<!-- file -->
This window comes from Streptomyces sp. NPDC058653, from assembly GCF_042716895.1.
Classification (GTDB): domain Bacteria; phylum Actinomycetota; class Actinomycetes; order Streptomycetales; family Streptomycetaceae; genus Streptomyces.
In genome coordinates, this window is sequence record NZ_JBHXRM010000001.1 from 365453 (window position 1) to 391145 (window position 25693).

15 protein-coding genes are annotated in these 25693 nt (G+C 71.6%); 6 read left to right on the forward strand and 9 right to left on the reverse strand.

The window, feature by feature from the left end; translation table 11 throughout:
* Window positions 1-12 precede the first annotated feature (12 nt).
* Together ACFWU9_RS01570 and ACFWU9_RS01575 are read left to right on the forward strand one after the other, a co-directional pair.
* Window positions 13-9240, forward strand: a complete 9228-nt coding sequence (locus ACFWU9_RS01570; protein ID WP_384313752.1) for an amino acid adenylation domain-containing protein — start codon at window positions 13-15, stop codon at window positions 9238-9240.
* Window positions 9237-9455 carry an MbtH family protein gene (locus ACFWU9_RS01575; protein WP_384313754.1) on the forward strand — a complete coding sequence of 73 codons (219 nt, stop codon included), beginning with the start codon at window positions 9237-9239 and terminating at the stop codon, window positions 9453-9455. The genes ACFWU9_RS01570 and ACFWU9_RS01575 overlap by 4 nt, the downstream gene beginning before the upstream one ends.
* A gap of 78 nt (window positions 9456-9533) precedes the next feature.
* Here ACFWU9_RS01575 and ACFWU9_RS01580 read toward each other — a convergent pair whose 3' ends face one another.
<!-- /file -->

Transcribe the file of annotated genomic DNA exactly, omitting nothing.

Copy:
This window comes from Streptomyces sp. NPDC058653, from assembly GCF_042716895.1.
Classification (GTDB): domain Bacteria; phylum Actinomycetota; class Actinomycetes; order Streptomycetales; family Streptomycetaceae; genus Streptomyces.
In genome coordinates, this window is sequence record NZ_JBHXRM010000001.1 from 365453 (window position 1) to 391145 (window position 25693).

15 protein-coding genes are annotated in these 25693 nt (G+C 71.6%); 6 read left to right on the forward strand and 9 right to left on the reverse strand.

The window, feature by feature from the left end; translation table 11 throughout:
* Window positions 1-12 precede the first annotated feature (12 nt).
* Together ACFWU9_RS01570 and ACFWU9_RS01575 are read left to right on the forward strand one after the other, a co-directional pair.
* Window positions 13-9240, forward strand: a complete 9228-nt coding sequence (locus ACFWU9_RS01570; protein ID WP_384313752.1) for an amino acid adenylation domain-containing protein — start codon at window positions 13-15, stop codon at window positions 9238-9240.
* Window positions 9237-9455 carry an MbtH family protein gene (locus ACFWU9_RS01575; protein WP_384313754.1) on the forward strand — a complete coding sequence of 73 codons (219 nt, stop codon included), beginning with the start codon at window positions 9237-9239 and terminating at the stop codon, window positions 9453-9455. The genes ACFWU9_RS01570 and ACFWU9_RS01575 overlap by 4 nt, the downstream gene beginning before the upstream one ends.
* A gap of 78 nt (window positions 9456-9533) precedes the next feature.
* Here ACFWU9_RS01575 and ACFWU9_RS01580 read toward each other — a convergent pair whose 3' ends face one another.